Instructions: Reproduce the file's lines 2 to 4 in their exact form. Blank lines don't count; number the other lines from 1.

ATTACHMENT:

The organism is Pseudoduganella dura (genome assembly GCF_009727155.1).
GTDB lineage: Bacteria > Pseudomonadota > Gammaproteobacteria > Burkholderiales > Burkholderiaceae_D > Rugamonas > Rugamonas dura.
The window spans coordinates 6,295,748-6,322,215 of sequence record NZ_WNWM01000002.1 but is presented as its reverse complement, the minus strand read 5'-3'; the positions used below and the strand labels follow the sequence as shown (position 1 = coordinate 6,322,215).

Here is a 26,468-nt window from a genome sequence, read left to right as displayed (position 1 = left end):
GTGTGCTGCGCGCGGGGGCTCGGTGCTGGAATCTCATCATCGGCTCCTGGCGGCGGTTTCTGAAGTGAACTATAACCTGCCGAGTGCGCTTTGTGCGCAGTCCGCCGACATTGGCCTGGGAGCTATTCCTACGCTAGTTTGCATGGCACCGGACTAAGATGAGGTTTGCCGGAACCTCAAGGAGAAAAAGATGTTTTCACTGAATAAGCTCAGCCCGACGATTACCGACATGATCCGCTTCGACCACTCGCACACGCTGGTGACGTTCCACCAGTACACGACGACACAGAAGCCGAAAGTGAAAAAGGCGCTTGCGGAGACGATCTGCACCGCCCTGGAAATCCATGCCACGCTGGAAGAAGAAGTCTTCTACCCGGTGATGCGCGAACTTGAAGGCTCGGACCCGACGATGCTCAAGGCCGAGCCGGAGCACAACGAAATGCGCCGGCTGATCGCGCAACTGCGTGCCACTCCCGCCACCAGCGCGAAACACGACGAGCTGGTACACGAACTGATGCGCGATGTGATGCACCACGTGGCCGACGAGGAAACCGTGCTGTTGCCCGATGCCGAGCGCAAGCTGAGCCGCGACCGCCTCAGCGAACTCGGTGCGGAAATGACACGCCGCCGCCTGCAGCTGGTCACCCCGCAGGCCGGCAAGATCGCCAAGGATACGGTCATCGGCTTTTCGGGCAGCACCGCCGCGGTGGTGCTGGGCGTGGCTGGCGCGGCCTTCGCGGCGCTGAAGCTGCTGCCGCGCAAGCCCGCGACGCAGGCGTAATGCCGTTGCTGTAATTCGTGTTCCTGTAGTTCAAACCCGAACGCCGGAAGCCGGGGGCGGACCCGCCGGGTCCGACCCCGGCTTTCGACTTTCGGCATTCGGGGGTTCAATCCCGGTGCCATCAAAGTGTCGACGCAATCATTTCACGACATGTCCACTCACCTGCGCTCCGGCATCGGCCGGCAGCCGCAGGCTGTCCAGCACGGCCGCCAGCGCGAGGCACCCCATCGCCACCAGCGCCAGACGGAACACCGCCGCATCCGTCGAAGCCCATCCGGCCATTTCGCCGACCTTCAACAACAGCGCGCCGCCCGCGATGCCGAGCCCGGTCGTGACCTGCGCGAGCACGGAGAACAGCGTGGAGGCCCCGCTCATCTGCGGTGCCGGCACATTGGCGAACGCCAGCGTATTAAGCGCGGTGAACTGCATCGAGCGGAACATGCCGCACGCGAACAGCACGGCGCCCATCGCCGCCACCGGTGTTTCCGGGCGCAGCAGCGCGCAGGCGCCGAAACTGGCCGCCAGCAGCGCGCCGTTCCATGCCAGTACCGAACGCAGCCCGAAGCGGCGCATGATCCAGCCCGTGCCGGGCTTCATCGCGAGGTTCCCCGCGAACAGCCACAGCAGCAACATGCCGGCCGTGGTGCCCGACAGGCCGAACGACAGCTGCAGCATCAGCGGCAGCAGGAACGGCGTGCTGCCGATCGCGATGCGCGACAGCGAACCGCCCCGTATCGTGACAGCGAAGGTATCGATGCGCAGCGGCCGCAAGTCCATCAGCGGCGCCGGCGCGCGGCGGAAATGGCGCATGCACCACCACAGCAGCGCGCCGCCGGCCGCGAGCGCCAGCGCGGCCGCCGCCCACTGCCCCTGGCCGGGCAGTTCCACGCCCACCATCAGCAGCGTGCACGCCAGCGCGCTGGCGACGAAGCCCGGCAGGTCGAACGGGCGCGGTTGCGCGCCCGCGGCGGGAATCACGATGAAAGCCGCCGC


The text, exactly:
GTDB lineage: Bacteria > Pseudomonadota > Gammaproteobacteria > Burkholderiales > Burkholderiaceae_D > Rugamonas > Rugamonas dura.
The window spans coordinates 6,295,748-6,322,215 of sequence record NZ_WNWM01000002.1 but is presented as its reverse complement, the minus strand read 5'-3'; the positions used below and the strand labels follow the sequence as shown (position 1 = coordinate 6,322,215).

Here is a 26,468-nt window from a genome sequence, read left to right as displayed (position 1 = left end):